18 May, 2014 § 46 Comments
I’m happy to announce that starting today, the new in-content preferences are enabled by default in Firefox Nightly.
This project was started by a group of students at Michigan State University and was mentored by Blair McBride and myself. Since its start, it has continued to get a ton of attention from contributors world-wide.
This is a list of people who have contributed patches to the in-content preferences as of this posting:
- Ally Naaktgeboren
- Andres Hernandez
- Andrew Hurle
- Benjamin Peterson
- Benjamin Smedberg
- Brendan Dahl
- Brian R. Bondy
- Brian Smith
- Carsten “Tomcat” Book
- Chris Mahoney
- Chris Peterson
- Christian Ascheberg
- Christian Sonne
- Devan Sayles
- Dão Gottwald
- Ed Morley
- Ehsan Akhgari
- Florian Quèze
- Gervase Markham
- Gijs Kruitbosch
- Gregory Szorc
- Honza Bambas
- Jan de Mooij
- Jan Varga
- Jared Wein
- Javi Rueda
- Jeff Walden
- John Schoenick
- Jon Rietveld
- Jonathan Mayer
- Josh Matthews
- Kyle Machulis
- Mahdi Dibaiee
- Manish Goregaokar
- Manish Goregaokar
- Mark Hammond
- Martin Stransky
- Matthew Noorenberghe
- Michael Harrison
- Mike Connor
- Mike Hommey
- Nicholas Nethercote
- Nick Alexander
- Owen Carpenter
- Paolo Amadini
- Phil Ringnalda
- Richard Marti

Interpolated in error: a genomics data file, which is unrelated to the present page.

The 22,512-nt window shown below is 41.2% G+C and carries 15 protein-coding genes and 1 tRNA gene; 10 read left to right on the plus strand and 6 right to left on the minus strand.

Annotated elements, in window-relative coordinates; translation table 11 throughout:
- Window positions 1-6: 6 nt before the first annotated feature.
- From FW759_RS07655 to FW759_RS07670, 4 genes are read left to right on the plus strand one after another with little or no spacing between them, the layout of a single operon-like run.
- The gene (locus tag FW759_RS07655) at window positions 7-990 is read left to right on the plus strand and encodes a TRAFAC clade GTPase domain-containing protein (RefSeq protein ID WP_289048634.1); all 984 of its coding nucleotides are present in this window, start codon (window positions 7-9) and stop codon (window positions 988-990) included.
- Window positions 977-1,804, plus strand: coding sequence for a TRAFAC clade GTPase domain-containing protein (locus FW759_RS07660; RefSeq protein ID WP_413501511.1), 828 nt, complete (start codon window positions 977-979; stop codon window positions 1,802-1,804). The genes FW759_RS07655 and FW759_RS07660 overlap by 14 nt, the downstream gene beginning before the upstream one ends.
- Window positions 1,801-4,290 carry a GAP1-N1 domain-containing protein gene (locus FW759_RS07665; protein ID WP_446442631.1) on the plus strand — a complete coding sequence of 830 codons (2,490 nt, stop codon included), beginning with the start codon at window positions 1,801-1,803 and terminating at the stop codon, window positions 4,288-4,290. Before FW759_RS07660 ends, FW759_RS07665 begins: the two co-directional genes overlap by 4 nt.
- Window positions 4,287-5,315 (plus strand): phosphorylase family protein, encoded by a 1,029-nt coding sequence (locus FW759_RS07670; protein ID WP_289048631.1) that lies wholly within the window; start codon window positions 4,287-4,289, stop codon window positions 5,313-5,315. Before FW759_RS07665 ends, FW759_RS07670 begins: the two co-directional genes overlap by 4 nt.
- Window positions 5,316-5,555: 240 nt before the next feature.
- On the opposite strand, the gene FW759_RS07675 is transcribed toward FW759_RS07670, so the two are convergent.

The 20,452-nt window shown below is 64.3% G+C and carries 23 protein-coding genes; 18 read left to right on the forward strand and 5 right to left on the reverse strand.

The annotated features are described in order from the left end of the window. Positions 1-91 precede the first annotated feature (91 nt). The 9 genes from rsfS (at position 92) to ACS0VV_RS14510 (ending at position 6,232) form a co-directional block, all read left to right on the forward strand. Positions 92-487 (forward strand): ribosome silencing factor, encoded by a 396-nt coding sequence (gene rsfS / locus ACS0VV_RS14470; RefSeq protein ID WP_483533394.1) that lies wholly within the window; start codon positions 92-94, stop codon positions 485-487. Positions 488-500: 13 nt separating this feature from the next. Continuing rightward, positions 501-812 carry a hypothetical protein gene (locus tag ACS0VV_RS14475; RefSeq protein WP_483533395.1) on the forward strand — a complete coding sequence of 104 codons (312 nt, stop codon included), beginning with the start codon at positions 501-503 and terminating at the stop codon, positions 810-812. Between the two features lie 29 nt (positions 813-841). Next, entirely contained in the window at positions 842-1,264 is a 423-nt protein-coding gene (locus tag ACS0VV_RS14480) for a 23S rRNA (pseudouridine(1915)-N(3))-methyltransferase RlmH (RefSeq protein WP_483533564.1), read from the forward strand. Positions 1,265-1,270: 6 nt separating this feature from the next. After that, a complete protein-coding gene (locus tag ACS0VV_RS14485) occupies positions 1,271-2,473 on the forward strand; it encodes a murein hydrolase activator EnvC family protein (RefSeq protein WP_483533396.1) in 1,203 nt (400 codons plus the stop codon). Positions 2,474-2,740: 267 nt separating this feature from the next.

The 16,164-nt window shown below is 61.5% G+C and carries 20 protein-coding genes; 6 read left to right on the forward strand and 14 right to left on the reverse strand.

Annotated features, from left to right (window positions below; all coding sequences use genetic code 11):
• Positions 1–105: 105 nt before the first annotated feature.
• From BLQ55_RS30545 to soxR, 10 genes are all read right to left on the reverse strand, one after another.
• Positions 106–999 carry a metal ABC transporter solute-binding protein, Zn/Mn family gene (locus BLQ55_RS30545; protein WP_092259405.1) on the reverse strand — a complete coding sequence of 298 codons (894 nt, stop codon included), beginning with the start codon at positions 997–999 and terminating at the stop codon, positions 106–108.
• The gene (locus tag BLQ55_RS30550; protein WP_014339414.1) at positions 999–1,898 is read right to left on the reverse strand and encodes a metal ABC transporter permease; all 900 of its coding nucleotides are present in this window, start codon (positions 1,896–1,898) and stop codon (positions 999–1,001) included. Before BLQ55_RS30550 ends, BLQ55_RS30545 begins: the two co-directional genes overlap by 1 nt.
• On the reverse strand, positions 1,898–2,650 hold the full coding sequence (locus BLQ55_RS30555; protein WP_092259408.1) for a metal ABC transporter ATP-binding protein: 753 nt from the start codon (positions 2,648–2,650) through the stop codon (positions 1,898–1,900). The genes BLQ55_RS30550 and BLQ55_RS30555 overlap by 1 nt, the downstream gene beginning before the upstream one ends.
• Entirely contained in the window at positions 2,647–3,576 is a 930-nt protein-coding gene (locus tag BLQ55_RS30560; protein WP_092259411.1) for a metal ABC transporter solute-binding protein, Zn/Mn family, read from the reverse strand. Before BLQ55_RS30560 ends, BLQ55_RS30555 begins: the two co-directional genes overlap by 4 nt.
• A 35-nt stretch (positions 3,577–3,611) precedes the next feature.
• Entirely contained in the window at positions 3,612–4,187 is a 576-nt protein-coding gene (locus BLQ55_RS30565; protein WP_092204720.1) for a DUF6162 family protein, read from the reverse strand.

- Richard Newman
- Ryan VanderMeulen
- Sebastian Hengst
- Sid Stamm
- Ted Mielczarek
- Theo Chevalier
- Tim Taubert
- Zuhao (Joe) Chen
There is still a lot of work to be done before shipping the new in-content preferences out to people on the release builds of Firefox. That also means that this long list of contributors doesn’t have to stay at 59 people, it can keep growing :)
We have a list of bugs that we need to fix before we can call version 1 of this project complete. The easiest way for someone new to help out is to download Firefox Nightly and help test that the new preferences work just as well as the old preferences. If you find an issue and see that it hasn’t already been reported, please file a new bug in Bugzilla and leave a comment on this blog post with a link to the bug that you filed.
4 December, 2013 § 3 Comments
I’ve been pretty quiet this semester about the work that a team of students have been focused on. However, don’t let my quietness be a representation of how hard they have worked.
We’re now reaching the end of the semester and the students have put together a video of their work throughout the semester. The students were tasked with creating three add-ons for the upcoming Australis version of Firefox.
The goal of the project was to get feedback on the new Australis add-on APIs before it became too late to make significant changes. Through the process some bugs were filed, but none that caused us to have to go back and rethink our initial direction.
The three add-ons that the students were asked to create were a weather add-on, music add-on, and Bugzilla add-on. Please watch the video below to get an overview of their capabilities.
13 November, 2013 § 1 Comment
This Friday I’ll be giving a talk to 250 primarily first-year students majoring in Computer Science at Michigan State University. This presentation is part of their CSE 100: Computer Science as a Profession course that students are required to take.
I’m planning on starting with an overview of Mozilla and some of the unique technical challenges that I’ve had to solve. One of the really cool things about working at Mozilla is getting to see and experience up front the wide spectrum of computing problems that are being tackled.